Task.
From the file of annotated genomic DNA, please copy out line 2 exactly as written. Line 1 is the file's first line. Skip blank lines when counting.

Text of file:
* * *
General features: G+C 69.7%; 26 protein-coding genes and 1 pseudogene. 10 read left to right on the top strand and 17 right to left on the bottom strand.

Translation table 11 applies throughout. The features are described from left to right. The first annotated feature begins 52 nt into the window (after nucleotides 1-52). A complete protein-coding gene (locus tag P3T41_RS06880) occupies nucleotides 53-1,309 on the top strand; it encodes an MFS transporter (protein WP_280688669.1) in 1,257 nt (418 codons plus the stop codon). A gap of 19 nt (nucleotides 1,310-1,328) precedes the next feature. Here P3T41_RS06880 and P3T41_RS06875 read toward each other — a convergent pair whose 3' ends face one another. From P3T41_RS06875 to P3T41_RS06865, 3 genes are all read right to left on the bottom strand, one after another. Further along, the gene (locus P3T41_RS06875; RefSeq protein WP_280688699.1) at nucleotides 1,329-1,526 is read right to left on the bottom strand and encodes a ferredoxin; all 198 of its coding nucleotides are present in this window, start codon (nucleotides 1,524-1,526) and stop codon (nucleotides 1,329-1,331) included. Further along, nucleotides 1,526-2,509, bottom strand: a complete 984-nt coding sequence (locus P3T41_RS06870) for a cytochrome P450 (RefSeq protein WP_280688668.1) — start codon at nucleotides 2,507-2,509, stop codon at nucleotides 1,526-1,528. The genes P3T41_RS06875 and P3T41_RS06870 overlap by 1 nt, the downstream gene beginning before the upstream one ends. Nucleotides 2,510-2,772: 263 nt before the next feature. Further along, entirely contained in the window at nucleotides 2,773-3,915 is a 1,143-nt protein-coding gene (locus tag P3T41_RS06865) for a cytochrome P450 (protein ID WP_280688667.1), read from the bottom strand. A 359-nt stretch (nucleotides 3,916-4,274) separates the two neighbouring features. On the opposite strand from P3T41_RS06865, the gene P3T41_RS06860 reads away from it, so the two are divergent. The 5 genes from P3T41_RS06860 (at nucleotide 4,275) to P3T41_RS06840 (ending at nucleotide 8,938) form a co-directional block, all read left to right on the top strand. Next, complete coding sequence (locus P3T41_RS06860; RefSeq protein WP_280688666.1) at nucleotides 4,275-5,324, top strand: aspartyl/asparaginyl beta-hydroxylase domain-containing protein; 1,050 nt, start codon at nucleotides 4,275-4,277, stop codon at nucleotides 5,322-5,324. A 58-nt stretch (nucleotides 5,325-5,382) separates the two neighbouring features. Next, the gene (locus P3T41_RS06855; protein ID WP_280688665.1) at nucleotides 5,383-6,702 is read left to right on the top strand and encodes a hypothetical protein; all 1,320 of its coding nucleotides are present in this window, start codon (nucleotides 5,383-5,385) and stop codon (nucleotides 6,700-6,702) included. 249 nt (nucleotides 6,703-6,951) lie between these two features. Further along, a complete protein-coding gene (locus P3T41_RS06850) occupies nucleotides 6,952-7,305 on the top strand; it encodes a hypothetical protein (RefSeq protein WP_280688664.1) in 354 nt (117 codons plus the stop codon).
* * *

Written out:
Translation table 11 applies throughout. The features are described from left to right. The first annotated feature begins 52 nt into the window (after nucleotides 1-52). A complete protein-coding gene (locus tag P3T41_RS06880) occupies nucleotides 53-1,309 on the top strand; it encodes an MFS transporter (protein WP_280688669.1) in 1,257 nt (418 codons plus the stop codon). A gap of 19 nt (nucleotides 1,310-1,328) precedes the next feature. Here P3T41_RS06880 and P3T41_RS06875 read toward each other — a convergent pair whose 3' ends face one another. From P3T41_RS06875 to P3T41_RS06865, 3 genes are all read right to left on the bottom strand, one after another. Further along, the gene (locus P3T41_RS06875; RefSeq protein WP_280688699.1) at nucleotides 1,329-1,526 is read right to left on the bottom strand and encodes a ferredoxin; all 198 of its coding nucleotides are present in this window, start codon (nucleotides 1,524-1,526) and stop codon (nucleotides 1,329-1,331) included. Further along, nucleotides 1,526-2,509, bottom strand: a complete 984-nt coding sequence (locus P3T41_RS06870) for a cytochrome P450 (RefSeq protein WP_280688668.1) — start codon at nucleotides 2,507-2,509, stop codon at nucleotides 1,526-1,528. The genes P3T41_RS06875 and P3T41_RS06870 overlap by 1 nt, the downstream gene beginning before the upstream one ends. Nucleotides 2,510-2,772: 263 nt before the next feature. Further along, entirely contained in the window at nucleotides 2,773-3,915 is a 1,143-nt protein-coding gene (locus tag P3T41_RS06865) for a cytochrome P450 (protein ID WP_280688667.1), read from the bottom strand. A 359-nt stretch (nucleotides 3,916-4,274) separates the two neighbouring features. On the opposite strand from P3T41_RS06865, the gene P3T41_RS06860 reads away from it, so the two are divergent. The 5 genes from P3T41_RS06860 (at nucleotide 4,275) to P3T41_RS06840 (ending at nucleotide 8,938) form a co-directional block, all read left to right on the top strand. Next, complete coding sequence (locus P3T41_RS06860; RefSeq protein WP_280688666.1) at nucleotides 4,275-5,324, top strand: aspartyl/asparaginyl beta-hydroxylase domain-containing protein; 1,050 nt, start codon at nucleotides 4,275-4,277, stop codon at nucleotides 5,322-5,324. A 58-nt stretch (nucleotides 5,325-5,382) separates the two neighbouring features. Next, the gene (locus P3T41_RS06855; protein ID WP_280688665.1) at nucleotides 5,383-6,702 is read left to right on the top strand and encodes a hypothetical protein; all 1,320 of its coding nucleotides are present in this window, start codon (nucleotides 5,383-5,385) and stop codon (nucleotides 6,700-6,702) included. 249 nt (nucleotides 6,703-6,951) lie between these two features. Further along, a complete protein-coding gene (locus P3T41_RS06850) occupies nucleotides 6,952-7,305 on the top strand; it encodes a hypothetical protein (RefSeq protein WP_280688664.1) in 354 nt (117 codons plus the stop codon).